Those that know me best know I thrive on routine.
I love the schedule I’ve created for myself and I hate anything that gets in the way of it. Vacations are the worst! I have to take time away from doing what I love to deal with TSA and the airport, to sit on a cramped plane, to sleep in a bed I’m not used to, and… relax. It’s awful.
The worst part about vacations is admitting how great I feel during and after. I do end up having a good time, feeling refreshed, and acknowledging that I needed the break. I always get tons of reading done, catch up on my sleep, let my body recover from the daily wear and tear, and finally return home refreshed and ready to hustle again.
I know some people reading this already have their next vacation planned. Some might even have their next five vacations planned. Those people don’t need any of my advice on this topic. You guys are awesome. Keep it up. I suspect the vast majority aren’t in that camp.
Most of the people I talk to are like me. It’s been years since they’ve taken a trip. Work, family, and financial obligations continue to get in the way and they never make it happen. While all those reasons are totally valid, you still need to make a vacation a priority.
Every aspect of your life will improve when you give yourself a little time off.
You’ll have more energy day to day, you’ll be more productive at work, you’ll be a better spouse and family member, and your body will get some much needed rest.
Vacations aren’t an expense. They are an investment. One that always pays massive dividends.
This past weekend I went to a wedding for a family member out of state. Not the most relaxing trip ever, but it was still time away from my normal life in a place without my normal distractions. I didn’t do any sightseeing or anything touristy. Mostly, I just stayed in the hotel room and read. It was a perfect getaway for me. Now I’m home and energized even after the trip home. I have tons of ideas in my mind I’m ready to put into action, and rather than putting off writing this newsletter as long as possible, I’m doing it the night before. Those few days off re-inspired me.
For everyone already making excuses about why they can’t take any time off, here is are a few responses to the most common excuses I hear.
I don’t have enough time for a vacation.
Vacations don’t need to be a huge time investment. You don’t need to take a week or 10 days off. I’ve found a day or two is plenty as long as one of those days has zero obligations. No side trips. No special reservations or appointments. Just a day off. Don’t check your work email or take phone calls. Just unplug for at least 24 hours. Leave Friday after work, relax all day Saturday, return on Sunday. Done. There’s nothing wrong with longer trips if you can manage, but don’t let the time required hold you back from enjoying some time off.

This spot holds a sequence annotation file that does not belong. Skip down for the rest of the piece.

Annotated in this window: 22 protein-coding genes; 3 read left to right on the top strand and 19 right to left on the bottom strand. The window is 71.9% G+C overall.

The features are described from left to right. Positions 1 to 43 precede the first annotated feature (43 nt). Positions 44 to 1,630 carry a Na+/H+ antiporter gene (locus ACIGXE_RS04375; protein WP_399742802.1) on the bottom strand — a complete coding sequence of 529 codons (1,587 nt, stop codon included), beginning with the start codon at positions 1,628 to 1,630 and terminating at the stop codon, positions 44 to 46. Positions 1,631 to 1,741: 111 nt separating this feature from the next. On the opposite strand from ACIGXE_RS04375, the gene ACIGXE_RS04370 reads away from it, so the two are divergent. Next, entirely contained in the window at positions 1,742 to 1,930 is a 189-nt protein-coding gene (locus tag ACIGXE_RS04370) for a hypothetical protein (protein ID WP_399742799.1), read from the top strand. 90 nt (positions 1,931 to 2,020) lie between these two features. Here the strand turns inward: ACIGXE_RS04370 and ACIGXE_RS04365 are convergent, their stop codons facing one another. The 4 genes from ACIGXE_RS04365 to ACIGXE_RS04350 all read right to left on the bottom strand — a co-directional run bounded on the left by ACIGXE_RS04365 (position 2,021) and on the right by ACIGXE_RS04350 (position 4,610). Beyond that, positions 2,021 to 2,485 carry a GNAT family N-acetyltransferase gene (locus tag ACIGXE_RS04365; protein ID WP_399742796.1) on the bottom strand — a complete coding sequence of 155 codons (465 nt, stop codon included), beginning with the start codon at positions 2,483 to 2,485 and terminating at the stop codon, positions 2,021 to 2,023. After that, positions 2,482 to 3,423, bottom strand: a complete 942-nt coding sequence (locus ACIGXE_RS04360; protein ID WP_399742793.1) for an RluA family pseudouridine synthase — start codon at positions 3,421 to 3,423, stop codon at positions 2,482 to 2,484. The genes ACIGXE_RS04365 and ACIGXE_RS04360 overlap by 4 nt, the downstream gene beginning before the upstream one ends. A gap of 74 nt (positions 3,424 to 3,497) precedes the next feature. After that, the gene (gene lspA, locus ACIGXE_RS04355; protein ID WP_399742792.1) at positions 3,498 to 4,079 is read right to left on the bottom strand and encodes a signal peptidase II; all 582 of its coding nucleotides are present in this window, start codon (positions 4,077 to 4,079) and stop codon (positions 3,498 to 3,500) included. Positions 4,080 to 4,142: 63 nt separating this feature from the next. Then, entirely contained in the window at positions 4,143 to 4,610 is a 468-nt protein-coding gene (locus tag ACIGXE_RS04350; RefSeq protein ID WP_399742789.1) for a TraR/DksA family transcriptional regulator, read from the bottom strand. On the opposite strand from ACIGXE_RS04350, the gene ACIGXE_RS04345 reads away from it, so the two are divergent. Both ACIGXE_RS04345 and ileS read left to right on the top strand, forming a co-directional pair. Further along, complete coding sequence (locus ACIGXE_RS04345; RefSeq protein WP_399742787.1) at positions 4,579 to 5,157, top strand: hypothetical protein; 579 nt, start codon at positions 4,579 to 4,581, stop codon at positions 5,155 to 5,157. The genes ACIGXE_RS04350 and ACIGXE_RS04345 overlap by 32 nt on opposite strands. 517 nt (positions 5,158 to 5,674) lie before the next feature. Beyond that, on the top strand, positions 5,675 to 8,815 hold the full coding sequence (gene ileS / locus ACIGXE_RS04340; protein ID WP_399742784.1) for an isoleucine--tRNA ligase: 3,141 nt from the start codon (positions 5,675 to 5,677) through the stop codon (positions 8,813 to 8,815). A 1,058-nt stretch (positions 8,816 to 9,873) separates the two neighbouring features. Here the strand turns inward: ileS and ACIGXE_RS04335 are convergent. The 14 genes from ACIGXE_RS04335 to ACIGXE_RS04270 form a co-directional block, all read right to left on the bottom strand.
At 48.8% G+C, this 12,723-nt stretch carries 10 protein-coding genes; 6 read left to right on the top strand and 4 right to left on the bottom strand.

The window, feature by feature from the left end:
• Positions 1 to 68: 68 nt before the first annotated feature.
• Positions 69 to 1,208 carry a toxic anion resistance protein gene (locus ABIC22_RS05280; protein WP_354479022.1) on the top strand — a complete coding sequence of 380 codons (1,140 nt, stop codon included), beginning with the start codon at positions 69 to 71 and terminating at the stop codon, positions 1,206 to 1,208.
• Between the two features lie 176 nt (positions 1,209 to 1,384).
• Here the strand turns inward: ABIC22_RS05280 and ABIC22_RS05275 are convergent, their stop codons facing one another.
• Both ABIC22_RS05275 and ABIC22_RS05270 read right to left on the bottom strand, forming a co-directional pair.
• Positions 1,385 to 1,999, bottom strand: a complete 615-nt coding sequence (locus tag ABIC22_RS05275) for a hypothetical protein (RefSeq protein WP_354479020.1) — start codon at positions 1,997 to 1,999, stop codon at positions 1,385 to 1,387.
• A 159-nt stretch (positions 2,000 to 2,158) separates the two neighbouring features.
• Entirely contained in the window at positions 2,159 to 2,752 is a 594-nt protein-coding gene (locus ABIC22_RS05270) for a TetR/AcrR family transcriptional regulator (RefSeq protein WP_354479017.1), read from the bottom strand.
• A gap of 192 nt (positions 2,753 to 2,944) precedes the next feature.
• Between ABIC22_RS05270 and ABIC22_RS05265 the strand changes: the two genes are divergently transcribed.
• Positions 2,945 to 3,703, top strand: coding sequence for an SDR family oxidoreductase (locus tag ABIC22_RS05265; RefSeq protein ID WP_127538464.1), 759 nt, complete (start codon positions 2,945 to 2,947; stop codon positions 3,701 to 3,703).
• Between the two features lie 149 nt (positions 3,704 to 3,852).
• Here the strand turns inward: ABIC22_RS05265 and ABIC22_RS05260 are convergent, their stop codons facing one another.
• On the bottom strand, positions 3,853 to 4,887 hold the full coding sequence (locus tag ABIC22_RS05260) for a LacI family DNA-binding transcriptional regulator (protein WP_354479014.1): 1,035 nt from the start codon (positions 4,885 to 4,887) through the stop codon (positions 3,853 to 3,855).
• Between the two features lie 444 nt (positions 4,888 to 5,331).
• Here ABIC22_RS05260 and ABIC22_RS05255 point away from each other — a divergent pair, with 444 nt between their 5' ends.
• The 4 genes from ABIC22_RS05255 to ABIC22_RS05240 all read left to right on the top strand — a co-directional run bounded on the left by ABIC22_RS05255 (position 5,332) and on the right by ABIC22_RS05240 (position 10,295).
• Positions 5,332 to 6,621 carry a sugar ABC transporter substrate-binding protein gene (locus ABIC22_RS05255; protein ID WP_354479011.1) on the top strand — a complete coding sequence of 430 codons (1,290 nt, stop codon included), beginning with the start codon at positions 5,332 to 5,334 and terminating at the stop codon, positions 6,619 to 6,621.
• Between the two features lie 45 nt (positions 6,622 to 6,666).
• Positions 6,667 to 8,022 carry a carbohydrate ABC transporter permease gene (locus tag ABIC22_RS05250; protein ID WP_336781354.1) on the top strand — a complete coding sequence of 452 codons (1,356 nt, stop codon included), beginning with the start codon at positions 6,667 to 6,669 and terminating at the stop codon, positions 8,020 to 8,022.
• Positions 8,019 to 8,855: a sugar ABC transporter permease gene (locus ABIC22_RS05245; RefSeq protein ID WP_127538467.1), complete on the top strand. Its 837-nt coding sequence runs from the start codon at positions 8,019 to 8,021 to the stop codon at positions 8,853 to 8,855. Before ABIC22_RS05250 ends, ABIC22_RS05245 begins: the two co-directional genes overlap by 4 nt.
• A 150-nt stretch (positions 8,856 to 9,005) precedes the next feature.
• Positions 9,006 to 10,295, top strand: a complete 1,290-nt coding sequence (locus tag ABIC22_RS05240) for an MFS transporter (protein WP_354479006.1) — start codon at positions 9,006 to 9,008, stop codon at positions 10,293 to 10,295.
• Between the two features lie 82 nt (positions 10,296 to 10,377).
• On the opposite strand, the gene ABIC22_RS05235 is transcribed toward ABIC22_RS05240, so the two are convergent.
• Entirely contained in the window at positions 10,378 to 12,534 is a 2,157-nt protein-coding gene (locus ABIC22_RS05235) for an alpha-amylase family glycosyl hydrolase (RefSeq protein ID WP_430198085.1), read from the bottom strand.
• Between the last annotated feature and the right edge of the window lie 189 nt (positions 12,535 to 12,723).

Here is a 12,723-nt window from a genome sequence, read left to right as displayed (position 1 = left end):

I hate travelling.
Vacations don’t need to be far away. Most people can drive an hour in at least one direction and end up in a different town that has a hotel you can stay in. The distance isn’t the deciding factor, it’s getting away from your life. Some say you can vacation at home, but I think that’s nonsense. The goal is to get away from your normal. Get away from your habits and your chores. You need to be far enough away that you can’t get up and take care of a to-do item.
Vacations cost too much.
Vacations don’t need to be expensive. I like staying in nice hotels as much as anyone, but there are plenty of clean, decent hotels that aren’t very expensive. If you’re within driving distance of your destination, you can EASILY take a two or three day vacation for $200-$300. It might be a little bit of a hassle to find someone to watch your kids or take care of your pets, but it’s totally doable. Set aside $5-$10 per day and in a couple of months, you’ll have plenty for a quick trip.
The vacation described above is a quick trip away from home simply to recharge. It’s the absolute minimum. These short trips should be taken at least every six months. If you can afford a longer, more expensive trip to some far off land, more power to you. Those are amazing trips as well. Take all of those you can afford to. But as a bare minimum, take a few weekends off per year and get some much needed rest.
Even if you hate vacations as much as I do, I’m confident you’ll be glad you took one when you return home.
Your in health,